Gerald Dworkin

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Gerald Dworkin (born 1937) is a professor of moral, political and legal philosophy. He is currently Distinguished Professor of Philosophy at the University of California, Davis.

Early life and education[edit]

Dworkin earned his Ph.D. at the University of California, Berkeley in 1966.[1]

Career[edit]

Dworkin has also taught at Harvard, MIT, and the University of Illinois, Chicago. He has been a visiting Fellow of All Souls College (Oxford), the Australian National University, and the Hastings Center. He was the Centennial Visiting Professor at the London School of Economics. In 2006, he was a Distinguished Visitor at the Chinese University of Hong Kong where he gave a series of lectures on paternalism.

Dworkin's main areas of research include the nature and justification of autonomy,[2] paternalism in the criminal law,[3] and the issue of which acts may legitimately be criminalized by the state.[4]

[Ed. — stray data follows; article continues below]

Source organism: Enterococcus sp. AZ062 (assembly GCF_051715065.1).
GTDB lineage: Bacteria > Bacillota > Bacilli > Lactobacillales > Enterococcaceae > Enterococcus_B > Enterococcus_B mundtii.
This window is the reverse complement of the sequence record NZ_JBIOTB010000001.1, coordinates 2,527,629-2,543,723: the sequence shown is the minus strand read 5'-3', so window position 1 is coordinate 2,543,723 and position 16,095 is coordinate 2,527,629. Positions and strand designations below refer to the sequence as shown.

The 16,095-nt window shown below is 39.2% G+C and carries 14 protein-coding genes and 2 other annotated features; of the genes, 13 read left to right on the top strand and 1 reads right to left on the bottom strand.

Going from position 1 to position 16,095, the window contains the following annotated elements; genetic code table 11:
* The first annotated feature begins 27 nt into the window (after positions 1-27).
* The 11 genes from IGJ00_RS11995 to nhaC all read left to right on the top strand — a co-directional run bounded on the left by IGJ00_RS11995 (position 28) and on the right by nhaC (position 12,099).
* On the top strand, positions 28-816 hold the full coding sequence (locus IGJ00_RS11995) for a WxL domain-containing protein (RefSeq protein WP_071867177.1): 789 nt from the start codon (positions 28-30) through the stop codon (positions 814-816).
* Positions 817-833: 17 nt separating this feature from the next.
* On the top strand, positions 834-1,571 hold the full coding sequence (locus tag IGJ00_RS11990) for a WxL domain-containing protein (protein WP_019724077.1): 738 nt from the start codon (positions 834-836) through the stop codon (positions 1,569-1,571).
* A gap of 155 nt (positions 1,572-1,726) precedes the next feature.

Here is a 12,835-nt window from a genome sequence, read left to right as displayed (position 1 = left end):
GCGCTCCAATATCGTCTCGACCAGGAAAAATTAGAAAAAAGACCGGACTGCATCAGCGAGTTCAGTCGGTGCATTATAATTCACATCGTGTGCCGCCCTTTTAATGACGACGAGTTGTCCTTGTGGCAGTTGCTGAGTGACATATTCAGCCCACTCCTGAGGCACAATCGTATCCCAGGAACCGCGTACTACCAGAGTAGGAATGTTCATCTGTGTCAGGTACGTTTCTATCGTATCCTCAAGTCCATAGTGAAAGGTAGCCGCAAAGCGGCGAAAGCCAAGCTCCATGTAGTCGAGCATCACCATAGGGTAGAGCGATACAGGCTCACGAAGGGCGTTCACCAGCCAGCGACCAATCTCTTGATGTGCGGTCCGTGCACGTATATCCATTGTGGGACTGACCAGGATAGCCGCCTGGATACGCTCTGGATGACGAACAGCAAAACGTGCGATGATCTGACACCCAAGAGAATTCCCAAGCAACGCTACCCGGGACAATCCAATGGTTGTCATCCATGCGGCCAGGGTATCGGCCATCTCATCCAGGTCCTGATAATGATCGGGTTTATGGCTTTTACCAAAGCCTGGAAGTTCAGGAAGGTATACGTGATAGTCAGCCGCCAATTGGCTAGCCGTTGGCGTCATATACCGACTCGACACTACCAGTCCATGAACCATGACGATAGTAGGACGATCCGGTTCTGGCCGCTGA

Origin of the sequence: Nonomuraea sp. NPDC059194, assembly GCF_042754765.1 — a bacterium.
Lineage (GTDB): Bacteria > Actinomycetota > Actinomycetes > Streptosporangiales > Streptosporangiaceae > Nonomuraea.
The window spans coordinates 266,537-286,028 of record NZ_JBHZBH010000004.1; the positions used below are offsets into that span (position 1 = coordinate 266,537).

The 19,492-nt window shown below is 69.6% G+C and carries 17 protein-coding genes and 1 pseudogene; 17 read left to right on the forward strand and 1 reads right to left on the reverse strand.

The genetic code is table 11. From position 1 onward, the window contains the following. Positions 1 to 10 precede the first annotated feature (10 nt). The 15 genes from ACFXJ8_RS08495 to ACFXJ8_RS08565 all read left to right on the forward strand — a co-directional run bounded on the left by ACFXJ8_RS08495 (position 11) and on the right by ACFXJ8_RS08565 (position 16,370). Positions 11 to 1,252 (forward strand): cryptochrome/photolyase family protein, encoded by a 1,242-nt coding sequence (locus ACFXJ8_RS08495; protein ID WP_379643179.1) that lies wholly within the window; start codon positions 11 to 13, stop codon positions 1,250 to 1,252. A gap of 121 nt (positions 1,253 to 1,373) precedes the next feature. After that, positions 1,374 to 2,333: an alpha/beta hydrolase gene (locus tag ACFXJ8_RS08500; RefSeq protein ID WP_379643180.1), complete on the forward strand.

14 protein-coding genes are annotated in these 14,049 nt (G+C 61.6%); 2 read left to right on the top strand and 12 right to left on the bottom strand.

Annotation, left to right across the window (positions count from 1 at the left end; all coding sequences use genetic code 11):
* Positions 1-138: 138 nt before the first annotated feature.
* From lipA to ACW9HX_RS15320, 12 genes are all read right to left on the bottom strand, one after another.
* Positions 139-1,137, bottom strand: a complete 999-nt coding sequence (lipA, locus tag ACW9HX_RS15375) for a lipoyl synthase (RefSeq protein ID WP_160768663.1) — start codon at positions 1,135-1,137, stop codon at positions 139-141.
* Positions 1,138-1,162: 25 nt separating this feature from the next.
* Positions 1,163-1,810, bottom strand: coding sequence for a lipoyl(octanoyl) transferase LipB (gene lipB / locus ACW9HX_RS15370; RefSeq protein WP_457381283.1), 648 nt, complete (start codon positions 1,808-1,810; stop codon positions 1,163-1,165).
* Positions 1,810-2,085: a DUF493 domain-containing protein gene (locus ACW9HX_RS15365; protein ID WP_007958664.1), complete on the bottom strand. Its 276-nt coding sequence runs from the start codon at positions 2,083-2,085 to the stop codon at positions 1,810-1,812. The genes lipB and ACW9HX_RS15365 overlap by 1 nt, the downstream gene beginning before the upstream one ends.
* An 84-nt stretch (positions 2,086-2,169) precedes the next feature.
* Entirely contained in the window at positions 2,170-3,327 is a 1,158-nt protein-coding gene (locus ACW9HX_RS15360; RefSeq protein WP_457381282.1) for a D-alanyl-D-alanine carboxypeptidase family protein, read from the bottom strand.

Dworkin's most recent book[when?] is a defense of physician-assisted suicide.[5] In it, he argues that doctors who approve of withdrawing patients from life support at their request, or administering pain-relief medication that is foreseen to kill the patient, or who approve of terminal sedation, are inconsistent if they condemn physician-assisted suicide.[citation needed] This book has been published in Spanish- and Korean-language editions.[citation needed]

References[edit]

  1. ^ "Gerald B. Dworkin". University of California, Davis. 
  2. ^ G. Dworkin, The Theory and Practice of Autonomy, Cambridge University Press, 1988
  3. ^ G. Dworkin, "Paternalism", The Monist, 1972
  4. ^ Morality, Harm, and the Law, Westview Press, 1984
  5. ^ Dworkin, Frey and Bok, Euthanasia and Physician-assisted Suicide: For and Against, Cambridge University Press, 1998.